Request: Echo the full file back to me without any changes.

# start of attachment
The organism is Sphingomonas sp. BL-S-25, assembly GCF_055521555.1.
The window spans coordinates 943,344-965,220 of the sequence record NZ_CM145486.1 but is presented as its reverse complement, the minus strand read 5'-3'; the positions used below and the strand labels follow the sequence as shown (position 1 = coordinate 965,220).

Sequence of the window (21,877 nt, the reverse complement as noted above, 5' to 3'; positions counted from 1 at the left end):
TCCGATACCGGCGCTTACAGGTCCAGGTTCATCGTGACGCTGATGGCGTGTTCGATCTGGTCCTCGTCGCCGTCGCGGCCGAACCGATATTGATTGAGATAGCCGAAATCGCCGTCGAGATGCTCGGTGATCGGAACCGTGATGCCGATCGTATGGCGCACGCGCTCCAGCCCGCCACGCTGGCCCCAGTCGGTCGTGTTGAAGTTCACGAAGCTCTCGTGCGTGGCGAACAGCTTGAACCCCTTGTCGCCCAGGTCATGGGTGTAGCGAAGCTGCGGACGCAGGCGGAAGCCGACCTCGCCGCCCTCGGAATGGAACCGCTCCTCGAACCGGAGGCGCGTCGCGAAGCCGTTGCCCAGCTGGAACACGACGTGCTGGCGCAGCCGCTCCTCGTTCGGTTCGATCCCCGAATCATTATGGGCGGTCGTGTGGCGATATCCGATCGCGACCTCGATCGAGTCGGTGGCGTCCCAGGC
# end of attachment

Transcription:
The organism is Sphingomonas sp. BL-S-25, assembly GCF_055521555.1.
The window spans coordinates 943,344-965,220 of the sequence record NZ_CM145486.1 but is presented as its reverse complement, the minus strand read 5'-3'; the positions used below and the strand labels follow the sequence as shown (position 1 = coordinate 965,220).

Sequence of the window (21,877 nt, the reverse complement as noted above, 5' to 3'; positions counted from 1 at the left end):
TCCGATACCGGCGCTTACAGGTCCAGGTTCATCGTGACGCTGATGGCGTGTTCGATCTGGTCCTCGTCGCCGTCGCGGCCGAACCGATATTGATTGAGATAGCCGAAATCGCCGTCGAGATGCTCGGTGATCGGAACCGTGATGCCGATCGTATGGCGCACGCGCTCCAGCCCGCCACGCTGGCCCCAGTCGGTCGTGTTGAAGTTCACGAAGCTCTCGTGCGTGGCGAACAGCTTGAACCCCTTGTCGCCCAGGTCATGGGTGTAGCGAAGCTGCGGACGCAGGCGGAAGCCGACCTCGCCGCCCTCGGAATGGAACCGCTCCTCGAACCGGAGGCGCGTCGCGAAGCCGTTGCCCAGCTGGAACACGACGTGCTGGCGCAGCCGCTCCTCGTTCGGTTCGATCCCCGAATCATTATGGGCGGTCGTGTGGCGATATCCGATCGCGACCTCGATCGAGTCGGTGGCGTCCCAGGC